One of the stations we were most excited about was the Passover Meal. What happened at this important meal was huge. Too often, the topic of the last supper is cut short. Sure, it’s important because that is where Jesus did the first communion and it is where the story gets really interesting when Jesus rats out Judas with his plan to betray him. These are important parts of the overall plot, but there is so much more to this meal than those things and we wanted to capture that in this station. On several occasions, we referred to this station as a seder meal, but there were several who cautioned us against using that term in particular. This meal is very significant to the Jewish faith and we wanted to make sure we didn’t dishonor it. Instead, this station was simply about teaching what happened at the Passover Meal.

With the number of kids coming through this event, we considered many options on how to create a meaningful experience. I wanted to do whatever was possible to get the actual food on the table in front of these kids. I wanted to engage their sight, touch, smell and taste. It was a big hit as both parents and their kids walked out knowing so much.

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We had fun with this breakout. We decorated the room to look like a 1st century dinner. We got 8 foot tables and put two of them side to side so that we could comfortably seat 12 people at each table. We covered with table clothes and burlap accents. We put the LED candles on every table and adjusted the room’s stage lights to light up each table with a soft glow. The room was incredibly inviting. At the front, we set up a cooking station where Chris, our Student Pastor would lead the station. We made it to look and feel like a cooking show. Chris wore what a chef would wear, he had stainless steel tables, food processors and even a cutting board with a “cutting cam.” We literally took one of our video cameras, hung it above the cooking area and displayed the image on the screen to the right of the stage. Chris could show the entire room what he was preparing just by holding it over the cutting board. It was so much fun, everyone LOVED it!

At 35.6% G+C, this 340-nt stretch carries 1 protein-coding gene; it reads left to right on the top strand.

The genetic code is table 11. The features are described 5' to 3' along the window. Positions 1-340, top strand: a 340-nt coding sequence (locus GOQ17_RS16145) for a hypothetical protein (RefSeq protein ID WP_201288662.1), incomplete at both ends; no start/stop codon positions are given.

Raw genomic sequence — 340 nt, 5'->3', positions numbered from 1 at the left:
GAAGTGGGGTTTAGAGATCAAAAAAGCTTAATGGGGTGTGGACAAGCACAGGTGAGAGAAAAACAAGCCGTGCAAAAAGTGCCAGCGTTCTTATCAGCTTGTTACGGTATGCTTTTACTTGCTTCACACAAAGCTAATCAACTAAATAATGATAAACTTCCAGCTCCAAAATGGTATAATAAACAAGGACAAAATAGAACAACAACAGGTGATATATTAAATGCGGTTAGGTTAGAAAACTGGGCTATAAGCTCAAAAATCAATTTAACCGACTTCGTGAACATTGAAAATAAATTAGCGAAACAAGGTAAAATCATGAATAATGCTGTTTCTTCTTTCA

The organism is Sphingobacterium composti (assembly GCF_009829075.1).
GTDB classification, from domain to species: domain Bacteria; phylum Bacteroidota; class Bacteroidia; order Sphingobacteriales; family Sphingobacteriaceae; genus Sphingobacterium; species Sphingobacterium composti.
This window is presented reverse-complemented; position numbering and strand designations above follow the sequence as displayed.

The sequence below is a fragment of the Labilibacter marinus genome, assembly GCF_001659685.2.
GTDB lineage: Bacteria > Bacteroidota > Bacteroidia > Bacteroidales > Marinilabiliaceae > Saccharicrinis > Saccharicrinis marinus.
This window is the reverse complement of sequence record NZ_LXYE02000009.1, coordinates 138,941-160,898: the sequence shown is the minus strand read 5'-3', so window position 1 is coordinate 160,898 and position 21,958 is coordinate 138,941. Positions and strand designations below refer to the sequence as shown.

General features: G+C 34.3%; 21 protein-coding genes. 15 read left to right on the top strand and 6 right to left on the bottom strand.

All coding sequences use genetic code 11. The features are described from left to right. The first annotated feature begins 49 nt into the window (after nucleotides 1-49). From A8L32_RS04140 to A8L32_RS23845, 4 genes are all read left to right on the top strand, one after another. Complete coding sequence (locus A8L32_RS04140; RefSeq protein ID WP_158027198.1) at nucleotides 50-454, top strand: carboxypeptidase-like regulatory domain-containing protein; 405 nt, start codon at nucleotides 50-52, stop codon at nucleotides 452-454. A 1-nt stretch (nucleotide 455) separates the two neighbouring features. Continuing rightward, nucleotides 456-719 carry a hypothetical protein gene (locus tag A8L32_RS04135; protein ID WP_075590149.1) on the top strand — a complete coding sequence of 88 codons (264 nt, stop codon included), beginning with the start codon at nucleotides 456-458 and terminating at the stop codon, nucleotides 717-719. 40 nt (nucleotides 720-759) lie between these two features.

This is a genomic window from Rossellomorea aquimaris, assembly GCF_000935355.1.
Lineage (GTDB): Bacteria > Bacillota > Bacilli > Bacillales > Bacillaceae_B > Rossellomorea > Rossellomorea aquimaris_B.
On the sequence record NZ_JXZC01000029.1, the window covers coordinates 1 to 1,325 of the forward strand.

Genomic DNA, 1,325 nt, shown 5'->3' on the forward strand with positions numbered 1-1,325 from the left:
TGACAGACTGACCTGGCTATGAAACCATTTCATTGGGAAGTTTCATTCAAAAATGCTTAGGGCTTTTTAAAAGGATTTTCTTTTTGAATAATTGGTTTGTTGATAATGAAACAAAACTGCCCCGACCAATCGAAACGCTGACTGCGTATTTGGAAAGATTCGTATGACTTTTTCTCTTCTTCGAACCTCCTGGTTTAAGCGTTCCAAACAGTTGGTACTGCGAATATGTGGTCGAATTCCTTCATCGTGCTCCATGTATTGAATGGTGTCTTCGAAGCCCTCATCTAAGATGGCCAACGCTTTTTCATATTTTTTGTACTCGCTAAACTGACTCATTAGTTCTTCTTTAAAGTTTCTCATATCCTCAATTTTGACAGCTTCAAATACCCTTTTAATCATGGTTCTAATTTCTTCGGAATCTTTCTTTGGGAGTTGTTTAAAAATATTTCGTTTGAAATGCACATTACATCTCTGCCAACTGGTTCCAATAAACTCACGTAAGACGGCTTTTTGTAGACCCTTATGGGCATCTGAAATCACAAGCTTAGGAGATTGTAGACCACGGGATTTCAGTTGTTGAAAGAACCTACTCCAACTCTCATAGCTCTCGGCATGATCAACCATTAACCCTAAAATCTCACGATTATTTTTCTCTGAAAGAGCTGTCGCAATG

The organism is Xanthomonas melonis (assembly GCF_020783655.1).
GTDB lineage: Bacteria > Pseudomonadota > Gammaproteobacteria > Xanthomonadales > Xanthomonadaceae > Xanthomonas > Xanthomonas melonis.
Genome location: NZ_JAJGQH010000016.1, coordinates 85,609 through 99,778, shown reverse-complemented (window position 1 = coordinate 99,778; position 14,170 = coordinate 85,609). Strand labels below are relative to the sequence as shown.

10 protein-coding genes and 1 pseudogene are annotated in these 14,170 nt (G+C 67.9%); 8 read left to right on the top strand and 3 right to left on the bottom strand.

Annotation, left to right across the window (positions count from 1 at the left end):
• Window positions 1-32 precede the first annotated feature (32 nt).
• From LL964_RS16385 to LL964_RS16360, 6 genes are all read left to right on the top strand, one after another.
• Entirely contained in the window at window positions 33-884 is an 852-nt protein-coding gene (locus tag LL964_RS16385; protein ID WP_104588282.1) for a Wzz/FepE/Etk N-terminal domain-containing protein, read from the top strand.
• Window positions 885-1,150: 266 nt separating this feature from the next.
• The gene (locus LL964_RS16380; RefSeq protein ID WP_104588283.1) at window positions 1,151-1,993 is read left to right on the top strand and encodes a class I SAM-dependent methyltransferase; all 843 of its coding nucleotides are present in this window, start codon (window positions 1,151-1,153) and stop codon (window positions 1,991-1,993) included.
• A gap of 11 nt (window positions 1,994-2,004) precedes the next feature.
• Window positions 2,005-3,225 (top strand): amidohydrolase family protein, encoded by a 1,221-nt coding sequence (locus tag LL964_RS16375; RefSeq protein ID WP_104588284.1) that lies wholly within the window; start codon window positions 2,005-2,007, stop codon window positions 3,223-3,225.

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The point of the station was to provide some context for what actually happened at the last supper. We explained some of the foods that they would have eaten at a Passover meal and explained the reason why they ate that food, the symbolic nature of that particular item. We had 4-6 different foods that people were able to taste and smell for themselves. Every table had a host/server, so as Chris was talking about a certain item, the hosts came to the front and got the item and came back to their table to distribute to every person.

The final point was to show how Jesus was connecting to the past like the Passover meal is supposed to do, but then he linked what he was about to do through the bread and the wine. The disciples didn’t quite understand what he was talking about, but now when we celebrate communion, we do so in a very similar fashion as the purpose of the Passover meal.

Here is a PDF of the notes Chris used to teach this station.